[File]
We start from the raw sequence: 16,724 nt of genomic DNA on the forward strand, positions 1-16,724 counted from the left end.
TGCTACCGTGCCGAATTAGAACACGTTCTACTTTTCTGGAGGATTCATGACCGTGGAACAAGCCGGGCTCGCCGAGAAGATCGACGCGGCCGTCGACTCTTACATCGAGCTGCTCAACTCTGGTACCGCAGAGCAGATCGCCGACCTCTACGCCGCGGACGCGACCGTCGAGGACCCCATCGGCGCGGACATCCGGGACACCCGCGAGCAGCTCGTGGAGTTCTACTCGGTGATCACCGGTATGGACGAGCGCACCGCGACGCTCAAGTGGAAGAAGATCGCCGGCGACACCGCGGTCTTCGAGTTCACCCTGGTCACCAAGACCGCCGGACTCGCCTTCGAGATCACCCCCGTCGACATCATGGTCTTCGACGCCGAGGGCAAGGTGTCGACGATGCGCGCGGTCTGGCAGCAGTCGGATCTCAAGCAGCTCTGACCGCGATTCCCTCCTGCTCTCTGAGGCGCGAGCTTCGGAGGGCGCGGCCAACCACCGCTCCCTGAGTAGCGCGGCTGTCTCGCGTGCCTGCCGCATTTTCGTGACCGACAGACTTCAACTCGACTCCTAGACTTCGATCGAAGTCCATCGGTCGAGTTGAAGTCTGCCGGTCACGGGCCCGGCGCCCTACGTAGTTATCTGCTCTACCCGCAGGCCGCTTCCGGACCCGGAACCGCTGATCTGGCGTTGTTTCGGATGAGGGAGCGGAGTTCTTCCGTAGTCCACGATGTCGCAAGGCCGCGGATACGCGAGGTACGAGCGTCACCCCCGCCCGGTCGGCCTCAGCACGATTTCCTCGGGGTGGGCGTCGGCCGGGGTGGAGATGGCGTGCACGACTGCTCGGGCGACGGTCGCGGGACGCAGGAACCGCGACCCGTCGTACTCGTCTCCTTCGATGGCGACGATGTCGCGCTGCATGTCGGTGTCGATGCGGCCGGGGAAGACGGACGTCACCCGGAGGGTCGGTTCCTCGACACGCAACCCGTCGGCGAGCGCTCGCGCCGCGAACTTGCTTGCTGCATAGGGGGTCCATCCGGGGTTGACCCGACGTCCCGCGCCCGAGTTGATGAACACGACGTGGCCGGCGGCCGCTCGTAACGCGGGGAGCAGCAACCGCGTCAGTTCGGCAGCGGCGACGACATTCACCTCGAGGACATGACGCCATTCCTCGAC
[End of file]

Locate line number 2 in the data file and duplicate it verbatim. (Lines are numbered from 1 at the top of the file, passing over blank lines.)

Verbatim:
TGCTACCGTGCCGAATTAGAACACGTTCTACTTTTCTGGAGGATTCATGACCGTGGAACAAGCCGGGCTCGCCGAGAAGATCGACGCGGCCGTCGACTCTTACATCGAGCTGCTCAACTCTGGTACCGCAGAGCAGATCGCCGACCTCTACGCCGCGGACGCGACCGTCGAGGACCCCATCGGCGCGGACATCCGGGACACCCGCGAGCAGCTCGTGGAGTTCTACTCGGTGATCACCGGTATGGACGAGCGCACCGCGACGCTCAAGTGGAAGAAGATCGCCGGCGACACCGCGGTCTTCGAGTTCACCCTGGTCACCAAGACCGCCGGACTCGCCTTCGAGATCACCCCCGTCGACATCATGGTCTTCGACGCCGAGGGCAAGGTGTCGACGATGCGCGCGGTCTGGCAGCAGTCGGATCTCAAGCAGCTCTGACCGCGATTCCCTCCTGCTCTCTGAGGCGCGAGCTTCGGAGGGCGCGGCCAACCACCGCTCCCTGAGTAGCGCGGCTGTCTCGCGTGCCTGCCGCATTTTCGTGACCGACAGACTTCAACTCGACTCCTAGACTTCGATCGAAGTCCATCGGTCGAGTTGAAGTCTGCCGGTCACGGGCCCGGCGCCCTACGTAGTTATCTGCTCTACCCGCAGGCCGCTTCCGGACCCGGAACCGCTGATCTGGCGTTGTTTCGGATGAGGGAGCGGAGTTCTTCCGTAGTCCACGATGTCGCAAGGCCGCGGATACGCGAGGTACGAGCGTCACCCCCGCCCGGTCGGCCTCAGCACGATTTCCTCGGGGTGGGCGTCGGCCGGGGTGGAGATGGCGTGCACGACTGCTCGGGCGACGGTCGCGGGACGCAGGAACCGCGACCCGTCGTACTCGTCTCCTTCGATGGCGACGATGTCGCGCTGCATGTCGGTGTCGATGCGGCCGGGGAAGACGGACGTCACCCGGAGGGTCGGTTCCTCGACACGCAACCCGTCGGCGAGCGCTCGCGCCGCGAACTTGCTTGCTGCATAGGGGGTCCATCCGGGGTTGACCCGACGTCCCGCGCCCGAGTTGATGAACACGACGTGGCCGGCGGCCGCTCGTAACGCGGGGAGCAGCAACCGCGTCAGTTCGGCAGCGGCGACGACATTCACCTCGAGGACATGACGCCATTCCTCGAC